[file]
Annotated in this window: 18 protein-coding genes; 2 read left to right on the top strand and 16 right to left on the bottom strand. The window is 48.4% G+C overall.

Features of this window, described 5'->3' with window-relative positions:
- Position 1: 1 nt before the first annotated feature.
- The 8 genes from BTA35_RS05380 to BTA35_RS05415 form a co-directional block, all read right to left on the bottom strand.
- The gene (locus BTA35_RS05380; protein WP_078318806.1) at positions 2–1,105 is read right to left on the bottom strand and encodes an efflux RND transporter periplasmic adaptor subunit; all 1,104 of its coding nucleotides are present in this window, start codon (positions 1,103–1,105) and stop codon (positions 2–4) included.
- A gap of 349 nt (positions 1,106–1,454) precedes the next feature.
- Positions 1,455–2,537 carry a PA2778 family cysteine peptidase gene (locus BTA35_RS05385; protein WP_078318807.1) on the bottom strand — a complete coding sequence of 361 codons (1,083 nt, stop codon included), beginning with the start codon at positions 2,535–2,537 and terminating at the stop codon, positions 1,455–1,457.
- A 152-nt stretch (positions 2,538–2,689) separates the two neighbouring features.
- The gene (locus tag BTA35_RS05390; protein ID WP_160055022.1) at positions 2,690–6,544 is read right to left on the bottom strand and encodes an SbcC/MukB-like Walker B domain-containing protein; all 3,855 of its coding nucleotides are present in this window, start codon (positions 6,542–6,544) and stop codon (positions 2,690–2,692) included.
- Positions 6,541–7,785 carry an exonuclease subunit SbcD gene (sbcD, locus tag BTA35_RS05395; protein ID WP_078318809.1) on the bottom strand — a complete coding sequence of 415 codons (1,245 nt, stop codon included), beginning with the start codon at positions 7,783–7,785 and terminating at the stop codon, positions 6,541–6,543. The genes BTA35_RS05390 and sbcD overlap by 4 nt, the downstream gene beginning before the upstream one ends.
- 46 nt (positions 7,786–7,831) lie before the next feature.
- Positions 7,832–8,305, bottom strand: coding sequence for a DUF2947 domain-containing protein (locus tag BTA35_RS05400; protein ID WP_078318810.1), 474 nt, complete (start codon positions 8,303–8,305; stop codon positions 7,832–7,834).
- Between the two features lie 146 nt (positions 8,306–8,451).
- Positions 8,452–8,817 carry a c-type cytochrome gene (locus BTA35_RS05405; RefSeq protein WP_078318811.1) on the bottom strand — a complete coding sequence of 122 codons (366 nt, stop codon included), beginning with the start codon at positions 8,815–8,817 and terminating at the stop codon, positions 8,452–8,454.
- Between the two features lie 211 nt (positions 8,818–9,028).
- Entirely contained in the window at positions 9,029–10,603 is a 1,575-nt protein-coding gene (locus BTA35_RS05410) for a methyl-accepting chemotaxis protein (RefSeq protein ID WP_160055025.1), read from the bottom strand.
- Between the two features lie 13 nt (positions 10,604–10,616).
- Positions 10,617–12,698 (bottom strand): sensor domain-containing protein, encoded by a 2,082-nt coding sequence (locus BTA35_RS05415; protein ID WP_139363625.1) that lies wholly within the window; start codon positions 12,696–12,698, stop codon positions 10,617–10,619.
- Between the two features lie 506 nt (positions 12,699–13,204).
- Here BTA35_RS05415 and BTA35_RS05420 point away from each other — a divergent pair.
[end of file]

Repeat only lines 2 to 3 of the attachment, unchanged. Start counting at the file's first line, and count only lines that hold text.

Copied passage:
Features of this window, described 5'->3' with window-relative positions:
- Position 1: 1 nt before the first annotated feature.